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What Do You Know About Identity Theft?

Posted By Administration, Wednesday, April 13, 2016

Have you ever received an email from a “friend” urging you to send them money since they are traveling in a faraway country and they are now stranded? Their story recounts how they’ve been robbed and how they desperately need your help –and of course, that “help” is in the form of a wire transfer, right away.

Chances are, you’ve received this frantic message from a friend and have considered sending the money. But, then your better judgement kicks in and you realize it’s probably a scam — an effort to gather your personal information in order to steal your identity. Unfortunately, some people don’t realize this until it’s too late.

IRS Scams
Be on the alert. A phone call (or email) from someone impersonating an IRS employee is becoming more commonplace. These calls usually involve threats of arrest and financial penalties, followed by a request for payment to avoid charges. For the record, the IRS never contacts taxpayers on the telephone or by email, only via regular mail with a letter. If you are the target of one of these calls, you should report the incident to the Treasury Inspector General for Tax Administration or call the TIGTA hotline at 1 (800) 366-4484.

Identity Theft and Credit Card Fraud
These steps can make it more difficult for thieves to steal your information:

1) Place a freeze on your credit. Each of the four consumer credit bureaus (Equifax, Experian, TransUnion and Innovis) allows you to place a freeze on your credit. This means that if someone attempts to open a line of credit, bank account or any account that requires your Social Security number, they are blocked. This actually also includes you, which some might consider a blessing as you’re standing in Banana Republic, trying to decide whether or not to open that new credit card. In the event that you do need to open a new account, you must contact the credit agencies and unfreeze your credit for a specified amount of time. Each agency charges a fee to freeze and unfreeze your credit (typically $10 each time). However, peace of mind and protection from fraud are well worth any inconvenience or associated fee.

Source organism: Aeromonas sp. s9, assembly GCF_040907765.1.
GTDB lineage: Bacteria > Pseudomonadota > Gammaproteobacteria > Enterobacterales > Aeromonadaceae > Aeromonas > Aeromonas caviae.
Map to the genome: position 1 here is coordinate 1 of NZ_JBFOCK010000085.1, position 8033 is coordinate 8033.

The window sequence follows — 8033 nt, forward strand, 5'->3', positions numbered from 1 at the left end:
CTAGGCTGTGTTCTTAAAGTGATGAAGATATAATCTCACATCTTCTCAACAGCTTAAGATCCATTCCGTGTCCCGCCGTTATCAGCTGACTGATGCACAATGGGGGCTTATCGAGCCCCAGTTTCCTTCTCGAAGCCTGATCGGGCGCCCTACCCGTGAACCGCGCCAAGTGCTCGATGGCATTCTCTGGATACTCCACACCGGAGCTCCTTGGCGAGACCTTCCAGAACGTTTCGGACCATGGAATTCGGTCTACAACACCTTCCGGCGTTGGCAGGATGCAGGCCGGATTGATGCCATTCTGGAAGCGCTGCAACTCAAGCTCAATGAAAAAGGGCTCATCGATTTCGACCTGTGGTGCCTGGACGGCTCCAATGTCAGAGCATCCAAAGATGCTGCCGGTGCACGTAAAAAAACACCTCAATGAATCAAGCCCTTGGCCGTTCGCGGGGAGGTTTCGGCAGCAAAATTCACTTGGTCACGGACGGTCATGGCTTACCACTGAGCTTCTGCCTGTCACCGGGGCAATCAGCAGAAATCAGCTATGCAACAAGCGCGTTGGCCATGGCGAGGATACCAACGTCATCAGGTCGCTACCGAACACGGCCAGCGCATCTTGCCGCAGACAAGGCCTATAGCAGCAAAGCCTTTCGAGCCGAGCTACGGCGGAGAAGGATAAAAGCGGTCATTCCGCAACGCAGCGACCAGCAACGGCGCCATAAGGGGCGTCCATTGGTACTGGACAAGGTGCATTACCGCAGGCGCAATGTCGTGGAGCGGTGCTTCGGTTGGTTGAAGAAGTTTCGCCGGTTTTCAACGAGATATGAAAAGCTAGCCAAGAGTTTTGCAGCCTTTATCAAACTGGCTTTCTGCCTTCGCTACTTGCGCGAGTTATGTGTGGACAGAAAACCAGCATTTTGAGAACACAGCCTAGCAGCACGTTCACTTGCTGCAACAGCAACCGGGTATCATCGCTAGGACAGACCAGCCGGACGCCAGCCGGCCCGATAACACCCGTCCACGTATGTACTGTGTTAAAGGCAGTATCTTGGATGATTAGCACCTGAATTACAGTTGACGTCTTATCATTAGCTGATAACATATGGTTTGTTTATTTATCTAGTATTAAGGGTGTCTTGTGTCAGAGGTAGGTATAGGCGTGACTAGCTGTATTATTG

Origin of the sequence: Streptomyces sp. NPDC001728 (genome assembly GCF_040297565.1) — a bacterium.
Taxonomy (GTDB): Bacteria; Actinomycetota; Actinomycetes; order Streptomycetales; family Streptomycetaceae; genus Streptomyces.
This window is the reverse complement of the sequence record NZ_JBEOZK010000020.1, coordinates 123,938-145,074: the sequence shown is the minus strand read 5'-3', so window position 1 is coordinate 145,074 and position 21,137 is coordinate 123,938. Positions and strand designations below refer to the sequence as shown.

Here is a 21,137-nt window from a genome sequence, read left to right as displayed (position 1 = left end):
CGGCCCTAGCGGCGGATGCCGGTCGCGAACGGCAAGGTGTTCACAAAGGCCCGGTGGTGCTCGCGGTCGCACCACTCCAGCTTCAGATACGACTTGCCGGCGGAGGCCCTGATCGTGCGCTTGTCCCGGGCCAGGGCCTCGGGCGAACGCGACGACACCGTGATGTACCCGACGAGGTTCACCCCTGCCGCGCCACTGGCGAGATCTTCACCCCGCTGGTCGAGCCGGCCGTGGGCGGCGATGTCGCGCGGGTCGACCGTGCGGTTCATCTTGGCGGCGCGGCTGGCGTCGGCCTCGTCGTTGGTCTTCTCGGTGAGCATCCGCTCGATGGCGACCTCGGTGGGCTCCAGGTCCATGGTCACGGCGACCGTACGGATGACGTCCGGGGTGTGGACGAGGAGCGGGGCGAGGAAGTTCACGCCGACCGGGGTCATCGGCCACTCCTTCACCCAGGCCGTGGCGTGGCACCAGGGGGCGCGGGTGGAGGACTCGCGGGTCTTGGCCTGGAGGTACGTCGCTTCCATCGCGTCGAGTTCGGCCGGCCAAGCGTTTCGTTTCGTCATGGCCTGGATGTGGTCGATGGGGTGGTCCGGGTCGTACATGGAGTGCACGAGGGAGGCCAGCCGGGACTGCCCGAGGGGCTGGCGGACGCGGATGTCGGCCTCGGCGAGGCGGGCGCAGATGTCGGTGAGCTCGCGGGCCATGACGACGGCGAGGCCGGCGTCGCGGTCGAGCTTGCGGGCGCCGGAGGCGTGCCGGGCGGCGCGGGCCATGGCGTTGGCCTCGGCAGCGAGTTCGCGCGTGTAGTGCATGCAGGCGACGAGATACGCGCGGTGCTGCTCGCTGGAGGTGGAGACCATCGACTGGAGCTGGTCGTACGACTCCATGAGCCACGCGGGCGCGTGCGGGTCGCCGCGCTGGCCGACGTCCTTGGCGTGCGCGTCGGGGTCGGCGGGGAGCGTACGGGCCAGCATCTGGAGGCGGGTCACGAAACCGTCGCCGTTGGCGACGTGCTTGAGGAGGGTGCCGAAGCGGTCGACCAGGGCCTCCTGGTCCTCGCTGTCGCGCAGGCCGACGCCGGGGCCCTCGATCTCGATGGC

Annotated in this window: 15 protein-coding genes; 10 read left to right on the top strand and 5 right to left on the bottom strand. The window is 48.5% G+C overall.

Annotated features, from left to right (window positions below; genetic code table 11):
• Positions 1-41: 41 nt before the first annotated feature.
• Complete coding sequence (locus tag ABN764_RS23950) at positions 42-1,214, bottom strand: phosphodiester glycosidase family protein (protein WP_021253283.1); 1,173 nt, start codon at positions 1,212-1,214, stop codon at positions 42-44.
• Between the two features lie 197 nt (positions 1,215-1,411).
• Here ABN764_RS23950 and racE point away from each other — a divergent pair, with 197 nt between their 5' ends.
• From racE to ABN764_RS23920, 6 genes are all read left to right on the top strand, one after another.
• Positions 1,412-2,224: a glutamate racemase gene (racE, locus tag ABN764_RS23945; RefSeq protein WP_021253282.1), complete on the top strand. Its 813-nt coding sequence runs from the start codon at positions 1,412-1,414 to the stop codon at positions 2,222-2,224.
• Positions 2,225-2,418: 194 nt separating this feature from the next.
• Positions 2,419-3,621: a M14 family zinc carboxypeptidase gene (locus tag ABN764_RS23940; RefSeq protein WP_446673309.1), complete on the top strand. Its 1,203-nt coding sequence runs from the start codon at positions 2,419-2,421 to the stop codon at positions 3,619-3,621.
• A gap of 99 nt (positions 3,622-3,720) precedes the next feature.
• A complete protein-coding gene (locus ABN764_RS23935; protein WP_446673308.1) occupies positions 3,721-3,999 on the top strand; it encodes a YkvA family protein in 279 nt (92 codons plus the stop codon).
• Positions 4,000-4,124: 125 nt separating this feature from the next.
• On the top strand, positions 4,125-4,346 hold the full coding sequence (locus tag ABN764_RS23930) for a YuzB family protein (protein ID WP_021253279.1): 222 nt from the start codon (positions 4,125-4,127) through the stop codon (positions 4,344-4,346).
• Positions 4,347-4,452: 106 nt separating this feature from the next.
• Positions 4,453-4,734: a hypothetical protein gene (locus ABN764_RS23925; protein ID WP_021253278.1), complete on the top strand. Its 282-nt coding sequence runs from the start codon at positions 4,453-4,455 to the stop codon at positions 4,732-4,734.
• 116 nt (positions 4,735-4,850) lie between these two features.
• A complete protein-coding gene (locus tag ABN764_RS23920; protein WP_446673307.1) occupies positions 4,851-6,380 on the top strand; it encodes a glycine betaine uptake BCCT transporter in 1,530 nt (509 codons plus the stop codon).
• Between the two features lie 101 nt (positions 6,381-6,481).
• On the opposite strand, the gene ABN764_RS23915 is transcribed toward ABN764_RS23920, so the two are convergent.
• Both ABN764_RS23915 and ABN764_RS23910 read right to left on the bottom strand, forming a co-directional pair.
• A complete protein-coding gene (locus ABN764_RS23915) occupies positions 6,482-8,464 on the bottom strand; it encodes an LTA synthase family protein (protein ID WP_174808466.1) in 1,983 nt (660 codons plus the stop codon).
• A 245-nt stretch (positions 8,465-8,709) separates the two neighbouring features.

2) Request a copy of your credit report. Annually, you are entitled to a free copy of your credit report from each of the three major credit bureaus (Equifax, Experian and TransUnion). The website to obtain this free copy is You may also request a copy by phone at (877) 322-8228.

3) Guard your SSN. Do not give out your Social Security number unless absolutely required and do not carry your Social Security Card in your wallet.

4) Sign up for credit monitoring & identity restoration. LifeLock and similar services help detect identity-related incidents, alert their members to suspicious activity and address fraud-related issues on behalf of victims. They will also help you restore your identity should it ever be compromised.

5) Use a token for online financial passwords. Financial institutions sometimes offer a token (a small device that creates a unique six digit number each login) that serves as an additional password every time you log in to view your account. 

6) Request a tax return PIN. While none of the above steps will prevent thieves from filing a tax return fraudulently in your name, these actions may reduce its likelihood. To prevent a fraudulent tax return, you would need to contact the IRS and request a tax return PIN. The IRS does not approve all PIN requests, particularly if you have not previously experienced fraudulent activity. You should consult with your CPA or tax preparer for more details on requesting a PIN from the IRS.

One Final Recommendation
While on vacation, either here or abroad, do not log in to any public computers or use unsecured wireless hotspots. Scammers are just waiting for you to go online and show them your personal information.

Kaleb Paddock
 is an Associate Advisor at Stanford Investment Group. Kaleb specializes in helping young families make smart financial decisions, typically involving questions about their equity compensation. He and his wife enjoy jogging along Stevens Creek Trail with their one year old son and serving others in their local church.

Tags:  finances 

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